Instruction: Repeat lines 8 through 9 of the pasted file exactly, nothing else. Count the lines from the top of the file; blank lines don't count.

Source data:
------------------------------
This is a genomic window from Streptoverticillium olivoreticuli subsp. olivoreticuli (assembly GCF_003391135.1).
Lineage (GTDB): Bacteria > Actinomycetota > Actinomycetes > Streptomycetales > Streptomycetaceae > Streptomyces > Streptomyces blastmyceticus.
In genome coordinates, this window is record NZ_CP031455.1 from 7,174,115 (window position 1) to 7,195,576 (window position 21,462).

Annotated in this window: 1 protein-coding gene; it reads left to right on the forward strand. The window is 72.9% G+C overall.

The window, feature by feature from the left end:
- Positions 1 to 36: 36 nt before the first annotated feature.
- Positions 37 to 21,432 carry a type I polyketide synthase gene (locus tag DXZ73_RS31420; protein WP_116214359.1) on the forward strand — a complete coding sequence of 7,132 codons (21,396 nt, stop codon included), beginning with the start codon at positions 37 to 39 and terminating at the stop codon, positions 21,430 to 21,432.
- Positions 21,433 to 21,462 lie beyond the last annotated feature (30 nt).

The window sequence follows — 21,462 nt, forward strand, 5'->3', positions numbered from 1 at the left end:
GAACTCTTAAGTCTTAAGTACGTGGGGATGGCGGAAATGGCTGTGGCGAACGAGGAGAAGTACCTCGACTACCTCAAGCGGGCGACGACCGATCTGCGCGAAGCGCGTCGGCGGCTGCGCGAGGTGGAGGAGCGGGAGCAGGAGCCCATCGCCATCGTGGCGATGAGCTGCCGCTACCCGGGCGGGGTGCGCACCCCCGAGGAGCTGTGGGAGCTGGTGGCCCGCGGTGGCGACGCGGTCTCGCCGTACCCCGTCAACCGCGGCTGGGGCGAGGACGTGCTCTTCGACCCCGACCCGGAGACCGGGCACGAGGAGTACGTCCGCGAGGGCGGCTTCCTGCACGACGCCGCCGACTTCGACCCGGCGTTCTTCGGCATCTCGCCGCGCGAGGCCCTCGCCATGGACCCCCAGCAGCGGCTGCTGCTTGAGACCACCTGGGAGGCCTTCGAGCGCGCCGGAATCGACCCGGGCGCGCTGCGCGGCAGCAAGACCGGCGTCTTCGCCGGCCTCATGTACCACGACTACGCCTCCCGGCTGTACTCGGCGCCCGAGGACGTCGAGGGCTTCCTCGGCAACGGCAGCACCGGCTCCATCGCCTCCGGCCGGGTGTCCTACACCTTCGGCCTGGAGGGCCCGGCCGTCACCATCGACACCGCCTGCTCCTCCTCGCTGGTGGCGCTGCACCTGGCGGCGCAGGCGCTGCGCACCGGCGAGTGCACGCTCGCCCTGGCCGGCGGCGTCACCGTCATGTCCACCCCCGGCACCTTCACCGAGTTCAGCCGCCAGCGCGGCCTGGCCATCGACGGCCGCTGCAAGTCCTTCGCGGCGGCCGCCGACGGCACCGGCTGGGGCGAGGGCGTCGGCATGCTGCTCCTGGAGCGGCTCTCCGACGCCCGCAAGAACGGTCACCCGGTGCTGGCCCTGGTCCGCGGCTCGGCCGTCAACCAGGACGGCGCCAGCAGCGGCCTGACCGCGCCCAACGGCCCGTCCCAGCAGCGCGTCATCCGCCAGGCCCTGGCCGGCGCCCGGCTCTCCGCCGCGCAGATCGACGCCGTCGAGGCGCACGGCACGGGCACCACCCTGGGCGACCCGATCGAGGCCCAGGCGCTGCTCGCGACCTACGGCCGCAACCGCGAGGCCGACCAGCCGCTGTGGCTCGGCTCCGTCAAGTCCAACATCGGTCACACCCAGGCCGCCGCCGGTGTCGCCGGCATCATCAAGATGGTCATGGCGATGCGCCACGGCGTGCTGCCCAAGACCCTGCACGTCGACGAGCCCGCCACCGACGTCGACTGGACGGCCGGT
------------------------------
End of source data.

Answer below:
- Positions 21,433 to 21,462 lie beyond the last annotated feature (30 nt).

The window sequence follows — 21,462 nt, forward strand, 5'->3', positions numbered from 1 at the left end: